My first thought on reading this headline — Delta to Improve Passenger Comfort on 225 Domestic Narrowbody Aircraft — was to wonder how many additional seats Delta is going to cram onto those jets.
Call me a cynic, but I was right. The upgrade is going to add about 1,500 seats to 182 jets.
My second thought was to wonder who decided that that narrowbody is one word. I believe it’s a compound modifier requiring a hyphen: narrow-body. (Anyway, it means the aircraft has only one aisle.)
So the story is not, as Delta would have it, all about passenger comfort and convenience. But the news is not all bad for passengers, either.
All 225 jets, amounting to nearly a third of Delta’s fleet, will get power outlets at every seat, a very welcome improvement. Most will also get larger overhead bins, also welcome. Bag fees have pushed people to max out their carry-on bags and we need the space. Slightly more than half the aircraft (the ones that are Airbus jets inherited from Northwest Airlines) will get wider seats.
Most of the aircraft will also get in-seat video. This doesn’t seem to comport with the trend toward people carrying their own entertainment devices. But many people like that amenity, and it may have more to do with revenue for those rental movies than anything else.
Also new lavatories, adjustable headrests and blah, blah whatever. That’s pretty much what passengers get and I’ll take it. What Delta gets is lots and lots more seats. I’ll try to break it down a little.
On 43 domestic 757-200s, Delta will squeeze in 19 additional seats, increasing capacity from 180 to 199. Where does the extra space come from? Well, some of it comes from cutting the first-class section from 24 seats to 20. And some of it comes from new, slimmer seat backs that take up less space.
And I suspect some of it may come from reducing leg room (seat pitch) in coach, though that’s hard to tell. Delta’s news release says nothing about seat pitch on the Boeing aircraft, which is what makes me a bit suspicious. (Also, I’m suspicious by nature. And from experience.)
The leg room picture is also clouded by those new seats. Because seat pitch is calculated from the middle of the seat back in front to the middle of the seat back behind, a thinner seat back will actually provide a bit more leg room while the seat pitch remains the same.
While passengers in coach will suffer most, as per usual, it’s not all good in first class. It seems very unlikely Delta would cut the leg room in first. But reducing the number of seats in first means that frequent fliers who use points and status for upgrades on a space-available basis will be more likely to find themselves stuck in coach. A bump in the number of “economy comfort” seats from 20 to 29 may offer some slight solace.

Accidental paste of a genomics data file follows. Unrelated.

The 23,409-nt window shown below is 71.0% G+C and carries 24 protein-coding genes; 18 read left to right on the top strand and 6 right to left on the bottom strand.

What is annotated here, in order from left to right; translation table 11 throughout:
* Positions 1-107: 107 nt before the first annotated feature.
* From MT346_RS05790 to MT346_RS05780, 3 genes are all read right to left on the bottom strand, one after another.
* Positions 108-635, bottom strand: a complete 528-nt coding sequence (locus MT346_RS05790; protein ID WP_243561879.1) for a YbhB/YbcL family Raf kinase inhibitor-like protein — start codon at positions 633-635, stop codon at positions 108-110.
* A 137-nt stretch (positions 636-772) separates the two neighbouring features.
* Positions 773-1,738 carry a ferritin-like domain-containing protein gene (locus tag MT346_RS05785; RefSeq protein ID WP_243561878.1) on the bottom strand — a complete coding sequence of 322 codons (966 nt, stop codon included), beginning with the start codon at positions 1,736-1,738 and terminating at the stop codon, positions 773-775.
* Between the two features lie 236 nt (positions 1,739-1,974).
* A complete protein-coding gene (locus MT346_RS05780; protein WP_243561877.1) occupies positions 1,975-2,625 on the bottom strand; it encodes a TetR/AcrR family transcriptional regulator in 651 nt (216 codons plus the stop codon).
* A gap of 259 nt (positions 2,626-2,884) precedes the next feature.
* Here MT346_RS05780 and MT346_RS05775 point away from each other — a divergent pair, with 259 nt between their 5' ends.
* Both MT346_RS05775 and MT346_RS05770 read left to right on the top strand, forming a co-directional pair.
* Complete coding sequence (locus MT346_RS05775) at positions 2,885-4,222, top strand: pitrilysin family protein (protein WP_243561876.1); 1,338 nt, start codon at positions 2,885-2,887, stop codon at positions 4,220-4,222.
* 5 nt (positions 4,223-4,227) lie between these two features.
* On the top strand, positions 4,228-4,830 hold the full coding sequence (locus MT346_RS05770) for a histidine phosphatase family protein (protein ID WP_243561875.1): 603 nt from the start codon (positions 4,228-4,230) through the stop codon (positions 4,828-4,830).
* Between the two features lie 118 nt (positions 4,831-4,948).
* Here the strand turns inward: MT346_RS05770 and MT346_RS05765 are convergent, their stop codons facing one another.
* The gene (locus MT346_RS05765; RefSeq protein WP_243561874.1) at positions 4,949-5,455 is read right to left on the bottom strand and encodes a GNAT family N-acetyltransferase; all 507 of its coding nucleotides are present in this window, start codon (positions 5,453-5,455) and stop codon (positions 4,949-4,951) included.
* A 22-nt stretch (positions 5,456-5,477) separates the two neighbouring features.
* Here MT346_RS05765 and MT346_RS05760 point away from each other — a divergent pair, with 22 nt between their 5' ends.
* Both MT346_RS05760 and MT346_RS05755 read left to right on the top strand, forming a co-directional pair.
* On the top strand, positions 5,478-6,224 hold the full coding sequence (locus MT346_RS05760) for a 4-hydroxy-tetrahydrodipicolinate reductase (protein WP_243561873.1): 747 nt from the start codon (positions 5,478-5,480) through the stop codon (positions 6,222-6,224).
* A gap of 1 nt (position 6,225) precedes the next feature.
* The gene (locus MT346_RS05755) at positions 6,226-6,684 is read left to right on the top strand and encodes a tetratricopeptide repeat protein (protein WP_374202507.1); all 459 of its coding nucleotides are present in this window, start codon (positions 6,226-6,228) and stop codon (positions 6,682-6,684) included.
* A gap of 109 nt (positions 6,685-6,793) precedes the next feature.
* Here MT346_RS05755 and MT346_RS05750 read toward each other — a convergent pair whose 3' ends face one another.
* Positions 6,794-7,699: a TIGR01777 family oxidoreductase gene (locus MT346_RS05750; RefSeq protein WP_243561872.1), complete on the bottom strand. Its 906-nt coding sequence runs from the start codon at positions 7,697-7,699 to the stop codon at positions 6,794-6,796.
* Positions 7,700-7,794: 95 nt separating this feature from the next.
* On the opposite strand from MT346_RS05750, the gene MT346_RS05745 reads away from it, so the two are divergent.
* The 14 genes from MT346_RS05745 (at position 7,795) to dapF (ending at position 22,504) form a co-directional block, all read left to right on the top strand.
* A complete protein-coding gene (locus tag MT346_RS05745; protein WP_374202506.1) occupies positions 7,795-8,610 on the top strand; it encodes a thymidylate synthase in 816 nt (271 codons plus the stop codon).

I can’t quite figure out exactly how many seats Delta will gain on the seven international 757-200s it is refurbishing because I’m not sure which planes they’re talking about among the remaining seven configurations. My guess is 18 seats on each of those aircraft.
It looks like it might be all good news on the 737-800, which is the stretch version of the 737. Delta says it will make over 43 of them, adding power outlets, in-seat video, new cabin lighting and updated lavatories. But the seat configuration looks to stay exactly the same.
Delta will add six seats in coach on the Airbus 319, bringing the total to 132. The seat pitches actually look slightly better. Some seats had as little as 30 inches of leg room and all will have 31 inches, according to Delta.
The increase in seat width is nice, too, from the ridiculously narrow standard of 17.2 inches to 18 inches. This may involve angled seats, as it doesn’t seem likely the aisle can get any narrower.
Good news for premium fliers on the A320s, which will get four more seats in first class, improving upgrade opportunities. Another six seats will be added in coach, where the squeeze will be concentrated. Delta says the seat pitch will be 31 inches, which may be a bit worse because some seats supposedly have 32 inches now. These jets get the wider seats, too.